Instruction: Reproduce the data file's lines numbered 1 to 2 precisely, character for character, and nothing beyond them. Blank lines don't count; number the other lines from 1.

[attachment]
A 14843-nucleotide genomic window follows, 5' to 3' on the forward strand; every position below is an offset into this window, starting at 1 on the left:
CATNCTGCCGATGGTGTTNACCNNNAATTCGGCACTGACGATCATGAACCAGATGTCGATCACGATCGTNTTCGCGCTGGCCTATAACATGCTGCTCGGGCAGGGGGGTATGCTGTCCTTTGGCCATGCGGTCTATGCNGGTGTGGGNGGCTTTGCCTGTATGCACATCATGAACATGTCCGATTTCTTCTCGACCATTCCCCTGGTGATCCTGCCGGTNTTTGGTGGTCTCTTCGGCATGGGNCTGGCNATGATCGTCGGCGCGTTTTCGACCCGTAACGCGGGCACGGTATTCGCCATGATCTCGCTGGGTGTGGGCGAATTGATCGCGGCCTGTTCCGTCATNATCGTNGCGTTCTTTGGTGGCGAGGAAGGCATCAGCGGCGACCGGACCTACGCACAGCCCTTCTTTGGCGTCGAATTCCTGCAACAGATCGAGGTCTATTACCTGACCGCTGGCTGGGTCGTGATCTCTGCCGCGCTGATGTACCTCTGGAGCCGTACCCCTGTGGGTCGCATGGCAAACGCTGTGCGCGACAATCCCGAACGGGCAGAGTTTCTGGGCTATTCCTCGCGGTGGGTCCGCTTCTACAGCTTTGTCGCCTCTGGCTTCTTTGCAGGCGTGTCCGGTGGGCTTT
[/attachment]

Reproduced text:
A 14843-nucleotide genomic window follows, 5' to 3' on the forward strand; every position below is an offset into this window, starting at 1 on the left:
CATNCTGCCGATGGTGTTNACCNNNAATTCGGCACTGACGATCATGAACCAGATGTCGATCACGATCGTNTTCGCGCTGGCCTATAACATGCTGCTCGGGCAGGGGGGTATGCTGTCCTTTGGCCATGCGGTCTATGCNGGTGTGGGNGGCTTTGCCTGTATGCACATCATGAACATGTCCGATTTCTTCTCGACCATTCCCCTGGTGATCCTGCCGGTNTTTGGTGGTCTCTTCGGCATGGGNCTGGCNATGATCGTCGGCGCGTTTTCGACCCGTAACGCGGGCACGGTATTCGCCATGATCTCGCTGGGTGTGGGCGAATTGATCGCGGCCTGTTCCGTCATNATCGTNGCGTTCTTTGGTGGCGAGGAAGGCATCAGCGGCGACCGGACCTACGCACAGCCCTTCTTTGGCGTCGAATTCCTGCAACAGATCGAGGTCTATTACCTGACCGCTGGCTGGGTCGTGATCTCTGCCGCGCTGATGTACCTCTGGAGCCGTACCCCTGTGGGTCGCATGGCAAACGCTGTGCGCGACAATCCCGAACGGGCAGAGTTTCTGGGCTATTCCTCGCGGTGGGTCCGCTTCTACAGCTTTGTCGCCTCTGGCTTCTTTGCAGGCGTGTCCGGTGGGCTTT